CH: What was the deciding factor to officially reform the ARC Angels now? You have been playing shows for the last several years, was there one event that precipitated the reunion?

DB: We were playing a lot of shows, and it seemed that in Texas, where we were doing a lot of regional touring, that our fan base just kept growing. We would play Dallas or Houston or wherever, and we would be playing bigger places with more people, and selling out, and we were not doing anything. No kind of promotions- no new songs , nothing on the radio. So it seemed like something that needed to be followed up.  When we played we would come up with interesting things during soundchecks, and think “Wow, this is a really cool rock band”…. And maybe we should consider doing this, especially in these days when there is strength in numbers.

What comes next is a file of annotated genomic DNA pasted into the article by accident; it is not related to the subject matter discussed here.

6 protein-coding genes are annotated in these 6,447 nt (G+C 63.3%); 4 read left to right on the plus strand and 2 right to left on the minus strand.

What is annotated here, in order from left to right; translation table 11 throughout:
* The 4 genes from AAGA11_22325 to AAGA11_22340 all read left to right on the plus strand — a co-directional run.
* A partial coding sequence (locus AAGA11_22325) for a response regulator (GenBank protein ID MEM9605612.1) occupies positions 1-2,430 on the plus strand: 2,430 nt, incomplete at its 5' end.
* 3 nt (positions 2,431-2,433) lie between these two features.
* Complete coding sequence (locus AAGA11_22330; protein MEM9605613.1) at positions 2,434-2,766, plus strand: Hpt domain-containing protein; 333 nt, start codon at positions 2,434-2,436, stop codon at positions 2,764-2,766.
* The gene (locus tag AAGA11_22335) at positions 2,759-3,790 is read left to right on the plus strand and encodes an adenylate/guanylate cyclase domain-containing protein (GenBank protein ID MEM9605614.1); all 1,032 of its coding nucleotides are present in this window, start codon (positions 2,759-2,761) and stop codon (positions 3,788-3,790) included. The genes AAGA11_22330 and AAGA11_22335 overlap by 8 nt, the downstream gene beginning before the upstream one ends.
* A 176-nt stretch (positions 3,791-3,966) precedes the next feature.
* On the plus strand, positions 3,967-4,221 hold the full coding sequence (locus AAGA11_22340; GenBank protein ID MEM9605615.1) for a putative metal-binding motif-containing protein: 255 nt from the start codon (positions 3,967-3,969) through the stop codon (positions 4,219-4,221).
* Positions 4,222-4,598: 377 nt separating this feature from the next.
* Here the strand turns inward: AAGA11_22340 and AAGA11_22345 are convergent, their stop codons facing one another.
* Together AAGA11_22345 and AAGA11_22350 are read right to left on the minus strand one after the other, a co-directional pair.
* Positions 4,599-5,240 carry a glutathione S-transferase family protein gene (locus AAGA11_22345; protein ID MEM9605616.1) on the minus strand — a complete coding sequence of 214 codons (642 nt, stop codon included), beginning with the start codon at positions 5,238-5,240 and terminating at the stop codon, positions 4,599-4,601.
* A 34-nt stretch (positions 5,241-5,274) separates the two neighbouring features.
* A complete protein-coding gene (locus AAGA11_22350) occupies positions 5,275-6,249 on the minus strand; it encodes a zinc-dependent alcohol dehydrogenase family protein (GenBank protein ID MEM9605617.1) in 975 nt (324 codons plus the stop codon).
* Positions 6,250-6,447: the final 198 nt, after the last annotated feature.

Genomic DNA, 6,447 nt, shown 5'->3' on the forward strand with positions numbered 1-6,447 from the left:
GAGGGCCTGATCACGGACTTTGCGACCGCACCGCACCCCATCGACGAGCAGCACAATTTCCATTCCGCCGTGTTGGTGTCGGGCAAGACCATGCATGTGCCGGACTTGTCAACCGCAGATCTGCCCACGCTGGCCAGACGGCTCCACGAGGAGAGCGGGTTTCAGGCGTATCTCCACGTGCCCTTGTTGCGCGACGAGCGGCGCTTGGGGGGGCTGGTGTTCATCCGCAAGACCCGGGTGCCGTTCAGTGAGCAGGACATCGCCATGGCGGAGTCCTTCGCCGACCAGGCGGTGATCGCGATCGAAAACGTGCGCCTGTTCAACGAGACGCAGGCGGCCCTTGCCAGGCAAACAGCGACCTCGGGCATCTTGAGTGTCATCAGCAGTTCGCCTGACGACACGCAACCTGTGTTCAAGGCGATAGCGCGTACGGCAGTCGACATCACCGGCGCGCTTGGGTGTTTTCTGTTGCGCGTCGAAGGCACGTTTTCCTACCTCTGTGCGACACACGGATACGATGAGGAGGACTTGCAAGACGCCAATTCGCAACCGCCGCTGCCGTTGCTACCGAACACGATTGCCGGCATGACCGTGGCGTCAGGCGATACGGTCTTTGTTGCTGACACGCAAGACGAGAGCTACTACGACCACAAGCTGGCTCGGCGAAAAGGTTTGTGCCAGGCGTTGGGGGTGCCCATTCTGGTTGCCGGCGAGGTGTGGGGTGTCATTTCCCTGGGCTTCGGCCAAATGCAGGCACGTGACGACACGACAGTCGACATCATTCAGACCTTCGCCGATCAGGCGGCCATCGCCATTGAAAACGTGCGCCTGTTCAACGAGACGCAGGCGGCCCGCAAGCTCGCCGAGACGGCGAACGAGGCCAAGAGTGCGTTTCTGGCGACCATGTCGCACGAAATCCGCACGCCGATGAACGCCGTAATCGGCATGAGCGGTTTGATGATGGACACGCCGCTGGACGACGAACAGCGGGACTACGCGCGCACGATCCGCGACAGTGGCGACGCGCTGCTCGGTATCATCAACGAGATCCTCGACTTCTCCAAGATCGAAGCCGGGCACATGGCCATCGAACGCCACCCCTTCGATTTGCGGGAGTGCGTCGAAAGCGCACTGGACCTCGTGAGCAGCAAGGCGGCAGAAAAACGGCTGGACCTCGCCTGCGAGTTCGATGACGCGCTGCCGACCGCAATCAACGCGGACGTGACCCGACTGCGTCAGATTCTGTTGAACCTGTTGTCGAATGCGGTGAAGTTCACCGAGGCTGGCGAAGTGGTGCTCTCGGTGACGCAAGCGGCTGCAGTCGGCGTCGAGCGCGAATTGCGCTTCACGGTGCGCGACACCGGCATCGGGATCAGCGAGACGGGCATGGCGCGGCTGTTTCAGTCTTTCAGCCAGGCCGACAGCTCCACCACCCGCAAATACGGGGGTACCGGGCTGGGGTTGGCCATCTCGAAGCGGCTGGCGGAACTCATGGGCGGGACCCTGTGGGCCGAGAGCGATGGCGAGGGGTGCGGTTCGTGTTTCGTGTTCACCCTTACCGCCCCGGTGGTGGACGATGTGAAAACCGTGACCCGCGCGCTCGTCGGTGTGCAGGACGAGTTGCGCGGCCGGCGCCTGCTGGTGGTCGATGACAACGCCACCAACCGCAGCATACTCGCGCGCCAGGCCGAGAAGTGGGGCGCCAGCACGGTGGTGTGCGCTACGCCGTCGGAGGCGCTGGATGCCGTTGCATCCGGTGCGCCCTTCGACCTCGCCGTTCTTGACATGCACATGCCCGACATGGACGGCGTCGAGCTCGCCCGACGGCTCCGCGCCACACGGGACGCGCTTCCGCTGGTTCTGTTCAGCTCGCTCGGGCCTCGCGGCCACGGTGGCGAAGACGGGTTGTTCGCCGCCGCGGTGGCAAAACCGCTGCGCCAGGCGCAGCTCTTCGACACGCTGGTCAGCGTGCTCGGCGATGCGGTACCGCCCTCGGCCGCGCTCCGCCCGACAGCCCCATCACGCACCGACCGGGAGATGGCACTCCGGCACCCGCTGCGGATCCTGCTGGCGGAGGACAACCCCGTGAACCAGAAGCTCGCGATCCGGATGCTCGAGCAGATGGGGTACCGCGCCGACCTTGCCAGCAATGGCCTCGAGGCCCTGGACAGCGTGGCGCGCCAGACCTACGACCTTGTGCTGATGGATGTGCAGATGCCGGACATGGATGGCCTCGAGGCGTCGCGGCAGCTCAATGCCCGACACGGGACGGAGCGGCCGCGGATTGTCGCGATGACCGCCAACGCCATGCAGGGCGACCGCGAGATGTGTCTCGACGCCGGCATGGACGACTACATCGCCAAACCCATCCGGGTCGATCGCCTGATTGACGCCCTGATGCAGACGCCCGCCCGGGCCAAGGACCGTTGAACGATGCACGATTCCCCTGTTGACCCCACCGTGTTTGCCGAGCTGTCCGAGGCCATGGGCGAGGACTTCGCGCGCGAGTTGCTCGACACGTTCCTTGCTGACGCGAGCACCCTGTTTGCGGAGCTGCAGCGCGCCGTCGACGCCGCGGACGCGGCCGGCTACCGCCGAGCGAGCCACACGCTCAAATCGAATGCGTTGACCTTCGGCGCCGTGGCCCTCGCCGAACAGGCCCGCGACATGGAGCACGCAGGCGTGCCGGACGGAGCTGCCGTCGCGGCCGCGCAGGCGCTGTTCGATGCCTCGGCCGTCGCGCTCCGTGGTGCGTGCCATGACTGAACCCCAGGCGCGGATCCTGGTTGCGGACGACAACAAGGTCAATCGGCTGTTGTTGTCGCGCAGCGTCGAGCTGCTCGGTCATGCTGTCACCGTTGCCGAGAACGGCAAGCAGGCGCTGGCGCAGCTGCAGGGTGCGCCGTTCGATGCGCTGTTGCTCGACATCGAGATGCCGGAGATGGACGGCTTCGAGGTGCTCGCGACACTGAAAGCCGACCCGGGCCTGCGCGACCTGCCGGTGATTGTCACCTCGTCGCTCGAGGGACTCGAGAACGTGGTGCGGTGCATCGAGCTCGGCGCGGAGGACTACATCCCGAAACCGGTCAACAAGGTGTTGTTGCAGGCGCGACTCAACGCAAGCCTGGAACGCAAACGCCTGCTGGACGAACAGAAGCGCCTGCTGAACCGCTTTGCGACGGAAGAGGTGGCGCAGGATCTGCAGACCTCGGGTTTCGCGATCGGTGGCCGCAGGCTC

CH: As far as your live show goes, can we expect to hear the new songs that you have recorded for the DVD release?

DB: Yeah, those three songs are the first three tracks towards a new album as well. Hopefully we will have that recorded this year. We are playing a lot of stuff that we have not brought out before.

CH: I look forward to hearing the new stuff, as well as the music from the ARC Angels release on the 7th in Charlotte.

DB: Yeah, we look forward to going out and playing  , cause like I said we just have that chemistry that makes the ARC Angels such a cool Texas Rock band.